Many older patients with serious illness want to maintain quality of life rather than prolong it. However, wishes about medical treatment preferences are often unknown or unheeded resulting in unwanted or non-beneficial invasive treatments during the last days of life.
The iCAN-ACP study, funded by the Canadian Frailty Network, is a 3-year national study that aims to improve this situation by introducing and evaluating advance care planning tools that we hope will result in more, earlier and better conversations between older adults, families and the health care team. Advance care planning involves thinking about and communicating your preferences for care in a way that expresses your values. It also includes choosing someone to be your Substitute Decision Maker, someone who could speak for you and honour your wishes if you can’t speak for yourself.
The iCAN-ACP study is being conducted in family doctor’s offices in Alberta, British Columbia and Ontario. Building on the longstanding relationships between patients and their family physician, which can facilitate advance care planning (ACP) discussions, the primary care working group is examining a pathway supported by the Serious Illness Conversation Guide (SICG) www.ariadnelabs.org, patient-facing ACP tools and participation of allied health professionals, to improve ACP conversations in family medicine.
In this study, patients over age 60 with serious health conditions and their substitute decision-maker are invited to two ACP appointments. The first is with a nurse or social worker for ACP orientation and to begin the serious illness conversation, complete a values clarification tool, and share the information with the physician. The second visit is with the physician, using the SICG to discuss the patient’s specific health issues and illness trajectory, followed by completion of appropriate provincial documents.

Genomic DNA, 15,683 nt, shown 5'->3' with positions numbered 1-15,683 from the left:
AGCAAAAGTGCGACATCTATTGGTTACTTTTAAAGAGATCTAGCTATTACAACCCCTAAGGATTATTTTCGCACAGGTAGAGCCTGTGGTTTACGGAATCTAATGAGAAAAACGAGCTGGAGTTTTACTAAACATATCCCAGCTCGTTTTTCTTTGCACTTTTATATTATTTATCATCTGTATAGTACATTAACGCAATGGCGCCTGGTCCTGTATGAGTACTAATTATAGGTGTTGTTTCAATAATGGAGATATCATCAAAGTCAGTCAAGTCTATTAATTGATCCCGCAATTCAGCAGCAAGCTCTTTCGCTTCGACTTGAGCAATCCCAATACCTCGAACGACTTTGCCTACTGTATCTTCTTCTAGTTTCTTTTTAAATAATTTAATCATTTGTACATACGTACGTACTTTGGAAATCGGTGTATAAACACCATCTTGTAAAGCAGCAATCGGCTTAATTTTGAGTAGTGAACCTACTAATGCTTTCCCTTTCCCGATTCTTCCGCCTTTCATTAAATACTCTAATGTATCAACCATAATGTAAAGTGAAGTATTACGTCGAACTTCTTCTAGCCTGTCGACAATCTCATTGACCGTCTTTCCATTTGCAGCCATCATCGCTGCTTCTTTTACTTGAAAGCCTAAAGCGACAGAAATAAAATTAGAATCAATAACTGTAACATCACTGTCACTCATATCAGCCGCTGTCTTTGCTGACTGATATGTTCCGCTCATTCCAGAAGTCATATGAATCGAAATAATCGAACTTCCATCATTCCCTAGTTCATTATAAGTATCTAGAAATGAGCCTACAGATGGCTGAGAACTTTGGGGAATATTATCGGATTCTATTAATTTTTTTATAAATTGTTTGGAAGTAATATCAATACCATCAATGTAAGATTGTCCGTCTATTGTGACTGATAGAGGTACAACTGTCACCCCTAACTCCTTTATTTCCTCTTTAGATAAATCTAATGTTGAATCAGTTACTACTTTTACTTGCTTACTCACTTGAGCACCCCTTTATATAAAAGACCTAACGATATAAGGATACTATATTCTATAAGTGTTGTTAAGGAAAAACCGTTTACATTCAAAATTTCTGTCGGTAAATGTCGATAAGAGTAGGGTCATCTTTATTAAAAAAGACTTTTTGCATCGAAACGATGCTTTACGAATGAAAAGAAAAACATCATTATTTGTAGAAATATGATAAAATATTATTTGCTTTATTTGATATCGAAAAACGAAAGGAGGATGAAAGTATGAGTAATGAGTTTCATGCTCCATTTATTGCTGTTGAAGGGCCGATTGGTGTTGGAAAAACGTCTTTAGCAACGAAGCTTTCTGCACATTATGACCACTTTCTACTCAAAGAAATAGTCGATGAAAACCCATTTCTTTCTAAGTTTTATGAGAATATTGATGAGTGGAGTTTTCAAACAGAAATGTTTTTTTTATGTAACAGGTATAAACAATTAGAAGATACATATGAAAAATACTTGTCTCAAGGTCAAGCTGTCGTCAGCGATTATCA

We are evaluating patients’ ACP engagement using a validated survey before and after the process. Outcome measures include changes in confidence and readiness to undertake specific ACP behaviours. We are also evaluating the patients’ experience with the conversations in family practice (e.g. changes in illness understanding, feeling of control over medical decisions, sense of peacefulness).
We expect that a step-wise pathway incorporating the SICG and a values clarification tool, and supported by allied health professionals will increase patients’ engagement in ACP in family medicine practices, improving the quality their experiences and outcomes.
John You, MD, MSc, FRCPC — McMaster University (Project Leader)
Michelle Howard, PhD, MSc — McMaster University (Deputy Project Leader)
Doris Barwich, MD, CCFP — University of British Columbia
Gloria Gutman, PhD, FCAHS, OBC, LLD(Hon.) — Simon Fraser University
Dev Jayaraman, MD, MPH – McGill University
Sharon Kaasalainen, RN, BScN, MSc, PhD — McMaster University
Daniel Kobewka, MD FRCPC MSc — University of Ottawa
Jessica Simon, MBChB, FRCPC — University of Calgary
Amy Tan, MD, MSc, CCFP(PC), FCFP — University of Calgary
Tamara Sussman, MSW, PhD — McGill University
Robin Urquhart, PhD — Dalhousie University
- Dundas Family Medical Group (ON)
- Queen Square Family Health Team (ON)
- New Westminster Family Practice (BC)
- Sunridge Family Medicine Teaching Centre (AB)
- B.C. Centre for Palliative Care (BC)